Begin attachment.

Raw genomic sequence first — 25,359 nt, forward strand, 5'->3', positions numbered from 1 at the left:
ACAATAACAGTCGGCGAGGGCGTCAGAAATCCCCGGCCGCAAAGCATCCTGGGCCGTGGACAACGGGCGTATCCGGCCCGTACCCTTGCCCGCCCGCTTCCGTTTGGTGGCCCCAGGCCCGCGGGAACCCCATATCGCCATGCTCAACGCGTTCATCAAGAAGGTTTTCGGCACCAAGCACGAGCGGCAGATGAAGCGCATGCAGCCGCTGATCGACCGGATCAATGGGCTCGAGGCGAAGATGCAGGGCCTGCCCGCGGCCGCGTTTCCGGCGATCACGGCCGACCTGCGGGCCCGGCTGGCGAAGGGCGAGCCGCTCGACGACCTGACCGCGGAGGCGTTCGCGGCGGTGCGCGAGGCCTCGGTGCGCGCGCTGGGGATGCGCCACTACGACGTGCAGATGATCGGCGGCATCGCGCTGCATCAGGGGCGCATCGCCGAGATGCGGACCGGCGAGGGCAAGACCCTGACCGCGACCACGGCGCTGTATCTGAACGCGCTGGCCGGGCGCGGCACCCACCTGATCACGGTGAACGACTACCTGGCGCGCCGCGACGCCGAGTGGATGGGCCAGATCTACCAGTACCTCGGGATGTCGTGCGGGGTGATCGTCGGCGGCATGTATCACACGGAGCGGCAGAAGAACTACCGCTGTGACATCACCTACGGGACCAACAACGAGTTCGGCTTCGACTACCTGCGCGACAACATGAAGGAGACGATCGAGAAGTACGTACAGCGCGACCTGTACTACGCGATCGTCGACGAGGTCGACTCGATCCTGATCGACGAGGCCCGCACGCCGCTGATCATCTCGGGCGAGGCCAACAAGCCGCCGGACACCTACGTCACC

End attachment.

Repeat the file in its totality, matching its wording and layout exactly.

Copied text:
Raw genomic sequence first — 25,359 nt, forward strand, 5'->3', positions numbered from 1 at the left:
ACAATAACAGTCGGCGAGGGCGTCAGAAATCCCCGGCCGCAAAGCATCCTGGGCCGTGGACAACGGGCGTATCCGGCCCGTACCCTTGCCCGCCCGCTTCCGTTTGGTGGCCCCAGGCCCGCGGGAACCCCATATCGCCATGCTCAACGCGTTCATCAAGAAGGTTTTCGGCACCAAGCACGAGCGGCAGATGAAGCGCATGCAGCCGCTGATCGACCGGATCAATGGGCTCGAGGCGAAGATGCAGGGCCTGCCCGCGGCCGCGTTTCCGGCGATCACGGCCGACCTGCGGGCCCGGCTGGCGAAGGGCGAGCCGCTCGACGACCTGACCGCGGAGGCGTTCGCGGCGGTGCGCGAGGCCTCGGTGCGCGCGCTGGGGATGCGCCACTACGACGTGCAGATGATCGGCGGCATCGCGCTGCATCAGGGGCGCATCGCCGAGATGCGGACCGGCGAGGGCAAGACCCTGACCGCGACCACGGCGCTGTATCTGAACGCGCTGGCCGGGCGCGGCACCCACCTGATCACGGTGAACGACTACCTGGCGCGCCGCGACGCCGAGTGGATGGGCCAGATCTACCAGTACCTCGGGATGTCGTGCGGGGTGATCGTCGGCGGCATGTATCACACGGAGCGGCAGAAGAACTACCGCTGTGACATCACCTACGGGACCAACAACGAGTTCGGCTTCGACTACCTGCGCGACAACATGAAGGAGACGATCGAGAAGTACGTACAGCGCGACCTGTACTACGCGATCGTCGACGAGGTCGACTCGATCCTGATCGACGAGGCCCGCACGCCGCTGATCATCTCGGGCGAGGCCAACAAGCCGCCGGACACCTACGTCACC